Most of the old civil war stuff is still good as well. I was hunting coins with a metal detector back in the 70s and had friends that hunted civil war battlefields. They're recover artillery rounds and demil them. Most of the black powder was at least still burnable and thats over 100 years stored in the damp and including climate changes in the ground./beagle
05-14-2005, 03:50 PM
As Felix indicated, Nitro powders will last a long, long, long time if properly stored. I have a can of Laflin & Rand "Sharpshooter" that was manufactured between 1898 and 1902. It still smells aok and gives velocities in my .22 W.C.F. and .44 W.C.F. that are comparable with the original loadings.
If that Schutzen can is in good condition it is worth $100-$200 and that's without the powder. In my case, I found a fellow that had a can of Schutzen who wanted to keep the can but didn't care about the powder so I bought it from him. Interesting stuff. According to Phil Sharpe it's DuPont Bulk Smokeless No. 1 but colored green. I've used it in the .22 W.C.F. and .44 W.C.F. A capacity load dulicates b.p. velocities. A case capacity load in the .30 W.C.F. (16 grs.) is a nice mid range load and was recommended in Marlin's 1897 manual.
I have found pretty much the same with black powder. I ran some circa 1890's W.R.A. Co. .44 W.C.F. black powder cartridges ( after changing the primers) across the chronogaph and they were almost dead on to the Winchester published velocity of 1,245 f.p.s. circa late 1890's.
History sure is interesting!
Ballistics in Scotland
05-15-2005, 12:11 AM
As long as black powder looks like it originally was, it at least very nearly is what it originally was. If it got wet enough to destroy the grain structure, it could be that the saltpetre was carried to one side of the mass, and if water actually leaked away too, some saltpetre may be actually gone. I can imagine that exposure to heavy humidity might leave you with grains in which the saltpetre distribution is uneven. But in general, severe deterioration isn't much of a problem.
With smokeless, a lot depends on exposure to the atmosphere, and possibly to ultraviolet light. I picked up nitrocellulose strips from Iraqi artillery charges in Kuwait City, after they had been in the open for about four years of extreme sunlight, and they were almost as hard and brittle as toffee. But it would have taken some very special sort of vibration to break up granules made of powder in a similar condition. When ignited, they burned only about as well as any other plastic, which of course they were, and a lot less than nitrocellulose film stock used to. Conceivably a lot of motor or air transport after deterioration might do it, but I don't think this is a common condition.
Large stocks of powder in arsenals are regularly tested, originally by putting some in a jar with a piece of chemical testing paper which will detect nitrous vapour, and timing how long if ever the colour takes to change. They probably have something more expensive nowadays. In general powders are far more likely to lose power through deterioration than to gain it, or become dangerously unstable. After all, it is giving out some of the things it would give out in intentional combustion.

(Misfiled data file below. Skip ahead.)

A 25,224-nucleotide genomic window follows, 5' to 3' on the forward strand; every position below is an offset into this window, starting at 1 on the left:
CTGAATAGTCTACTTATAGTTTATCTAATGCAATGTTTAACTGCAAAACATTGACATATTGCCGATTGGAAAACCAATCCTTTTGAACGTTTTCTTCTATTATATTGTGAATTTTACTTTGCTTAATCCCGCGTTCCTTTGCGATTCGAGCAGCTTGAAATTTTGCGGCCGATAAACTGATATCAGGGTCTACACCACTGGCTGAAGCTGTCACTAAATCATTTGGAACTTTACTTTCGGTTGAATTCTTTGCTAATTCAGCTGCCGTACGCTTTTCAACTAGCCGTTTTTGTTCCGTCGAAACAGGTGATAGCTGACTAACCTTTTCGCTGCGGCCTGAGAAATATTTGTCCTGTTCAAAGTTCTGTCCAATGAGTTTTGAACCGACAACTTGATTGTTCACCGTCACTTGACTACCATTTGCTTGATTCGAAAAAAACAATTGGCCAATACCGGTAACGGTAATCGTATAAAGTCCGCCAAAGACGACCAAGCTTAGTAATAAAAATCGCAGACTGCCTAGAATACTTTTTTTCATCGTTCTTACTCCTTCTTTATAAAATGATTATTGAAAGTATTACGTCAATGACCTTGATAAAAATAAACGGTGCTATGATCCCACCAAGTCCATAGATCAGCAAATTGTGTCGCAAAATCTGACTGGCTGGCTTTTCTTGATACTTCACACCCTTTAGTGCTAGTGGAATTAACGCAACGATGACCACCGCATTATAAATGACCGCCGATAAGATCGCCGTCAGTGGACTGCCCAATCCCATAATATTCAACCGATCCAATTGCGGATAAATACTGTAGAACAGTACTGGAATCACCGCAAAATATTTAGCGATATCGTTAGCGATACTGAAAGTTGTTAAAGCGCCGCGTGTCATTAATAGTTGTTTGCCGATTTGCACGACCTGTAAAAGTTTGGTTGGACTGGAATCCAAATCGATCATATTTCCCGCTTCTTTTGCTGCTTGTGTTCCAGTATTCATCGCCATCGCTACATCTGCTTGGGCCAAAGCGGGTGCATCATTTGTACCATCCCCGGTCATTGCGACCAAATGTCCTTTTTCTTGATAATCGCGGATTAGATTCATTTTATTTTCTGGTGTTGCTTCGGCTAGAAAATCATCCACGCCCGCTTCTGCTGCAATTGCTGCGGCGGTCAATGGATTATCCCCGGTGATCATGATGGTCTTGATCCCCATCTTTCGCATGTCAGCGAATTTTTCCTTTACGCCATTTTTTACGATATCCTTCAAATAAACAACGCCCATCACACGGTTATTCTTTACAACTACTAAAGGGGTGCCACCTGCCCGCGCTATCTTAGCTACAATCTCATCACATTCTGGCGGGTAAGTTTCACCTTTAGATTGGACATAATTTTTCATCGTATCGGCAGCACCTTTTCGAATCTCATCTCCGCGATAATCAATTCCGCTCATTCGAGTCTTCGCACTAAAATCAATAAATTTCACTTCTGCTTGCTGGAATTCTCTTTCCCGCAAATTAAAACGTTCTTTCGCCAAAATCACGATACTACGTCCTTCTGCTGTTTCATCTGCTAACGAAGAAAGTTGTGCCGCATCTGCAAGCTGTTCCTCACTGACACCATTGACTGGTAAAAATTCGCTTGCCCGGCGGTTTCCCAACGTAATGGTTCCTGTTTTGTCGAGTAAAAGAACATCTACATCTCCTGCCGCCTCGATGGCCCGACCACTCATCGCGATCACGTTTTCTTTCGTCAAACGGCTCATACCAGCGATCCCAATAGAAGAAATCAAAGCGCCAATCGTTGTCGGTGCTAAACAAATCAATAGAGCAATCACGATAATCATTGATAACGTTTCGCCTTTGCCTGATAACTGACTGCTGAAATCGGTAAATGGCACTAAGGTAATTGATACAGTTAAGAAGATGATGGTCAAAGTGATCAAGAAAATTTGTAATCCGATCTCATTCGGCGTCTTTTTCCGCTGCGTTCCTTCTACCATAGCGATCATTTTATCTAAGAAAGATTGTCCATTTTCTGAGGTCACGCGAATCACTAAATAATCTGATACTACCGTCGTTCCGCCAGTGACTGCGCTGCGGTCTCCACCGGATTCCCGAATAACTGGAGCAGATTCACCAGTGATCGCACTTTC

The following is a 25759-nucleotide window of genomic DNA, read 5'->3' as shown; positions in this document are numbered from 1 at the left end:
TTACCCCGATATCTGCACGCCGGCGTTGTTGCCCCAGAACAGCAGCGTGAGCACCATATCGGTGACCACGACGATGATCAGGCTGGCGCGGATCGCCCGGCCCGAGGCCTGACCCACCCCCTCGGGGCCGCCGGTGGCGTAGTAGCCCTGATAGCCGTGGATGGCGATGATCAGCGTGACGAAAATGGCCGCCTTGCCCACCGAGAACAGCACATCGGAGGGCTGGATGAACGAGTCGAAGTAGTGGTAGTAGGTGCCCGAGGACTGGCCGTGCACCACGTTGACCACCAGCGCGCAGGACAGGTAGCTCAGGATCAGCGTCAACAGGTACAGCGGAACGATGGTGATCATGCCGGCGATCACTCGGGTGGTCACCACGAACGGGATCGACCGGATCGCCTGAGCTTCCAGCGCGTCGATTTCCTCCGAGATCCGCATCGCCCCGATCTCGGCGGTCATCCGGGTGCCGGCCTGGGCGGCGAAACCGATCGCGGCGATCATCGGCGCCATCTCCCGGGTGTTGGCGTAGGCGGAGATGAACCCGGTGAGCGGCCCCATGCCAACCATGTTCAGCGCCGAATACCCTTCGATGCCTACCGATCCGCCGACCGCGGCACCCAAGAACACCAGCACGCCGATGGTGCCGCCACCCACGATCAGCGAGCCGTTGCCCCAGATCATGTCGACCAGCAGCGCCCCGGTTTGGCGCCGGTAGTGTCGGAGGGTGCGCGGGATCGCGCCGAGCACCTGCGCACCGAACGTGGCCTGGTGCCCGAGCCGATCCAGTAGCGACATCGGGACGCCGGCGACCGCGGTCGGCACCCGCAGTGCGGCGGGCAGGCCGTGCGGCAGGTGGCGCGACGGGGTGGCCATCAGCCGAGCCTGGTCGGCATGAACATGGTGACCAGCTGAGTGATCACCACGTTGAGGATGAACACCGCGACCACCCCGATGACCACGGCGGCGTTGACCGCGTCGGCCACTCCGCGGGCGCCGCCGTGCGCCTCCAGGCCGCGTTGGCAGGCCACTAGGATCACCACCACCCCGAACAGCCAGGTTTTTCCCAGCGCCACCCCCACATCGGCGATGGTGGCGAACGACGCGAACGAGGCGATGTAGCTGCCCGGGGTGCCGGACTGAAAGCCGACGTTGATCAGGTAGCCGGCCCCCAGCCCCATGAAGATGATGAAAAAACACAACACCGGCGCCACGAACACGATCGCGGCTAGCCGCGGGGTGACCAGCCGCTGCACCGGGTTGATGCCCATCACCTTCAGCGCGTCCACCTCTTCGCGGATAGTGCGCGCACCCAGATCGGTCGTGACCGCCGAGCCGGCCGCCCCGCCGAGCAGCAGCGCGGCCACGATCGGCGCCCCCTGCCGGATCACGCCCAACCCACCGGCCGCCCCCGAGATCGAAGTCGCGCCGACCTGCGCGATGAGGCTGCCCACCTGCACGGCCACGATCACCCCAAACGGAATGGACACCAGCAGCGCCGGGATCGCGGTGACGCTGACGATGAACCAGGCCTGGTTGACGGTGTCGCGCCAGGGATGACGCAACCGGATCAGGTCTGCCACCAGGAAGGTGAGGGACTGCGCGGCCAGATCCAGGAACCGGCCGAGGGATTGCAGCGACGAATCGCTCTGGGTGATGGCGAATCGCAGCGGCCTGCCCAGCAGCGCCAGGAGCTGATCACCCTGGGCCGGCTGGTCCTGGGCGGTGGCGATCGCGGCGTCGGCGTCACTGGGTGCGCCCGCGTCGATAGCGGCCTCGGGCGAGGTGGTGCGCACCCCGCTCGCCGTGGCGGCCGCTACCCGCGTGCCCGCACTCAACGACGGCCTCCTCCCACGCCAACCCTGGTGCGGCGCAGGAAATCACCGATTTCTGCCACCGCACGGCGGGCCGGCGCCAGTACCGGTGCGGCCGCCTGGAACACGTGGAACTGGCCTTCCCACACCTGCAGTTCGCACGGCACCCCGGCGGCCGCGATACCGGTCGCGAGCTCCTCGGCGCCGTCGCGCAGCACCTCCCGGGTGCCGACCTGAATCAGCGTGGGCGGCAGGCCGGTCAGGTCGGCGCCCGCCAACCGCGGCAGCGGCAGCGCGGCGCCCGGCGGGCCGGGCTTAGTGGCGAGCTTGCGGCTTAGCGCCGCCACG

The trouble is that heat is one of these, and granules with air-spaces are a good insulator. When powders are stored in very large quantities, heat can build up in the centre, from which it doesn't escape quickly enough. Arsenal esplosions have happened this way. I'm not sure whether the heat rose enough for a simple cook-off, triggered some kind of spontaneous combustion, or caused a double-base powder to exude beads of nitroglycerin which can be mechanically triggered, as higher-nitroglycerin blasting explosives are well known to do. I think we are safe with cartridges or reloader-sized canisters, though I wouldn't leave them in a dark-coloured box in strong sunlight.
I don't know that nitroglycerin protects powder very much. After all, cordite, with a nitroglycerin content which started at 58% and was reduced to 36%, had 5% petroleum jelly for the purpose of reducing water absorption. (With a civilian short-grain powder it was found to make quite a difference to the velocity of succeeding shots, but that was an accidental byproduct.) W.W. Greener tells how some ungelatinised and fibrous guncotton was disposed of by burying in the Rotherhythe Marshes, and many years later it was recovered and would burn well when dried. It would presumably still explode when ignited with a detonator, and he records elsewhere that wet cartridges of fibrous guncotton could be exploded as well as dry.
I once read an interview, I think in the NRA Gunsmithing Guide Updated, with the gunsmith for an American military pistol team. His advice, which was a shade strange in the circumstances, was largely for the amateur not to attempt any kind of gunsmithing. He also offered the curious advice that it was necessary for the reloader to recognise the different types of powder by sight, when unlabelled. I bet some of you can think of a better method. I think a better rule is not to attempt this. Powder found in old cans should be experimented with, in circumstances where no mistake is liable to do you any harm. People do use the wrong can to store things. Maybe they will remember, but the knowledge dies with them.
05-15-2005, 02:10 AM